• Financing Activities: Financing Activities involve movements in share capital, and other long-term sources of finance that the company has raised in order to fund operations. Examples of cash flow from financing activities include dividends, payments for stock repurchases, as well as repayment of debt principal.

All these three amounts are calculated and then summed up together to calculate the net amount of cash present with the Company over time. Therefore, the cash flow statement summarizes and subsequently identifies every cash transaction that has taken place over time.

As far as the change or movement in inventory is concerned during the period, it is presented under the cash flow statement under the operating activities. Specifically, it is mentioned under the changes in working capital.

Impact of inventory on Cash Flow Statement

Inventory is a current asset on the balance sheet of the Company. Therefore, it impacts operating activities on the cash flow statement. This is primarily because of the fact inventory-related movements result in cash inflows, as well as outflows of the Company.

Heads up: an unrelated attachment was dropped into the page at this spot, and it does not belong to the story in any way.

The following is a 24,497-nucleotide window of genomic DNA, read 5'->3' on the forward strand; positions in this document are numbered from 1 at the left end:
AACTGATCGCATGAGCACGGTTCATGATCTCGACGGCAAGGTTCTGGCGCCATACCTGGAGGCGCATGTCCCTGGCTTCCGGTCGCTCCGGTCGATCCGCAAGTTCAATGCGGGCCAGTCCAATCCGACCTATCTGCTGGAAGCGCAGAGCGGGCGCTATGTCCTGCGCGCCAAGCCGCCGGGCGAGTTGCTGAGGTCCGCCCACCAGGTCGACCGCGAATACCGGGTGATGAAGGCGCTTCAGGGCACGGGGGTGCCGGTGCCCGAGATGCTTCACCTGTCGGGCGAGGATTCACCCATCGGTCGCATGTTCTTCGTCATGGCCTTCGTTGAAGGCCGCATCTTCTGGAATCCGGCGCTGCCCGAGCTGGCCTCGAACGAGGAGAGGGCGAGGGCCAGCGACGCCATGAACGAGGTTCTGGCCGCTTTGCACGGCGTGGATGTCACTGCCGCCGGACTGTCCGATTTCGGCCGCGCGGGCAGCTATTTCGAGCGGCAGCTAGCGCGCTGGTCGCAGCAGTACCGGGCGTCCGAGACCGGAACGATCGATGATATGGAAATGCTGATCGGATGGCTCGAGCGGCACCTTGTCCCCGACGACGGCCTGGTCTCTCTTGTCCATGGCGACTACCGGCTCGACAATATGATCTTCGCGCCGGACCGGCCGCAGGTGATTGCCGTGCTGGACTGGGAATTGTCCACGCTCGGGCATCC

Like in the case of other Current Assets, the Company needs cash resources to acquire inventory. Therefore, when the Company purchases inventory, it implies that the Company spends more cash in order to purchase the inventory.

On the contrary, when inventory is sold, i.e., it decreases, it is similar to a cash inflow in the Company. This is because when sales are made, inventory decreases, and cash increases. Hence, sales are synonymous with cash inflows in the Company.

Based on the rules mentioned above, the impact of inventory movement in the cash flow can be summarized as follows:

  • Increase in inventory – Cash Outflow (Negative Cash Outflow)
  • Decrease in inventory – Cash Inflow (Positive Cash Inflow)

In case inventory is purchased on credit and/or sold on credit, there is no impact on the Company’s cash flow.

However, it does impact accounts receivable and Accounts Payable. Since this is the amount that needs to be received (or paid) by the Company regardless, it is still mentioned in the Cash Flow Statement.

Example of Inventory Movement in the Cash Flow Statement